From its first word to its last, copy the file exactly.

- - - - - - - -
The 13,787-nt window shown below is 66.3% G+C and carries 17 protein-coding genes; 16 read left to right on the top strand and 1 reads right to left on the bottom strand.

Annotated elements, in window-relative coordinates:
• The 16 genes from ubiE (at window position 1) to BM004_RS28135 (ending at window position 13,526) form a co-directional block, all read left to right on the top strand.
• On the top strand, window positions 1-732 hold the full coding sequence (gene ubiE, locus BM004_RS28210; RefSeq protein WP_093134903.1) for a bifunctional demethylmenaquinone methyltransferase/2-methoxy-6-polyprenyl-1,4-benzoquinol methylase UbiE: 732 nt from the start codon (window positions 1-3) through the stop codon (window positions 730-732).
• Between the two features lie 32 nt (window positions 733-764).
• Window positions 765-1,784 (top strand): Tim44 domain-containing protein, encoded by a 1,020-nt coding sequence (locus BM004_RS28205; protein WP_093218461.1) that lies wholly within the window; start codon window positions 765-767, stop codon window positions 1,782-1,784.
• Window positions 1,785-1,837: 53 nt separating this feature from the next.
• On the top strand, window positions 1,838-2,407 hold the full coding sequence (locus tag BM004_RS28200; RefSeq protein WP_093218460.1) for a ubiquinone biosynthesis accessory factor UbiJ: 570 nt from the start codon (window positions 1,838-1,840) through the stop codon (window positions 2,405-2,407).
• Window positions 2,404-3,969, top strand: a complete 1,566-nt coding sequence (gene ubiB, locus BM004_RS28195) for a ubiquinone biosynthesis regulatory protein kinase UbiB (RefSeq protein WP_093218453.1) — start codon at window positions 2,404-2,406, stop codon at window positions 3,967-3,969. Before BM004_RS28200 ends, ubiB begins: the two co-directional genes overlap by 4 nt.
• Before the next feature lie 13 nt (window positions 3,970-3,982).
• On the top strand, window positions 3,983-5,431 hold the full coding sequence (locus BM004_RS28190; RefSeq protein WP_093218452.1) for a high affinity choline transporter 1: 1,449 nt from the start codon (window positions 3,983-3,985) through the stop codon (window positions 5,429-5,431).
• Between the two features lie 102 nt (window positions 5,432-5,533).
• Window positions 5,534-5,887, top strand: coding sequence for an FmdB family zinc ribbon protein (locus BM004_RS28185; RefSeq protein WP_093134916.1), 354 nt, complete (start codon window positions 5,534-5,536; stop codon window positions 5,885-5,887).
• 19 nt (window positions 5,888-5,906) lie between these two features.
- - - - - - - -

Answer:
The 13,787-nt window shown below is 66.3% G+C and carries 17 protein-coding genes; 16 read left to right on the top strand and 1 reads right to left on the bottom strand.

Annotated elements, in window-relative coordinates:
• The 16 genes from ubiE (at window position 1) to BM004_RS28135 (ending at window position 13,526) form a co-directional block, all read left to right on the top strand.
• On the top strand, window positions 1-732 hold the full coding sequence (gene ubiE, locus BM004_RS28210; RefSeq protein WP_093134903.1) for a bifunctional demethylmenaquinone methyltransferase/2-methoxy-6-polyprenyl-1,4-benzoquinol methylase UbiE: 732 nt from the start codon (window positions 1-3) through the stop codon (window positions 730-732).
• Between the two features lie 32 nt (window positions 733-764).
• Window positions 765-1,784 (top strand): Tim44 domain-containing protein, encoded by a 1,020-nt coding sequence (locus BM004_RS28205; protein WP_093218461.1) that lies wholly within the window; start codon window positions 765-767, stop codon window positions 1,782-1,784.
• Window positions 1,785-1,837: 53 nt separating this feature from the next.
• On the top strand, window positions 1,838-2,407 hold the full coding sequence (locus tag BM004_RS28200; RefSeq protein WP_093218460.1) for a ubiquinone biosynthesis accessory factor UbiJ: 570 nt from the start codon (window positions 1,838-1,840) through the stop codon (window positions 2,405-2,407).
• Window positions 2,404-3,969, top strand: a complete 1,566-nt coding sequence (gene ubiB, locus BM004_RS28195) for a ubiquinone biosynthesis regulatory protein kinase UbiB (RefSeq protein WP_093218453.1) — start codon at window positions 2,404-2,406, stop codon at window positions 3,967-3,969. Before BM004_RS28200 ends, ubiB begins: the two co-directional genes overlap by 4 nt.
• Before the next feature lie 13 nt (window positions 3,970-3,982).
• On the top strand, window positions 3,983-5,431 hold the full coding sequence (locus BM004_RS28190; RefSeq protein WP_093218452.1) for a high affinity choline transporter 1: 1,449 nt from the start codon (window positions 3,983-3,985) through the stop codon (window positions 5,429-5,431).
• Between the two features lie 102 nt (window positions 5,432-5,533).
• Window positions 5,534-5,887, top strand: coding sequence for an FmdB family zinc ribbon protein (locus BM004_RS28185; RefSeq protein WP_093134916.1), 354 nt, complete (start codon window positions 5,534-5,536; stop codon window positions 5,885-5,887).
• 19 nt (window positions 5,888-5,906) lie between these two features.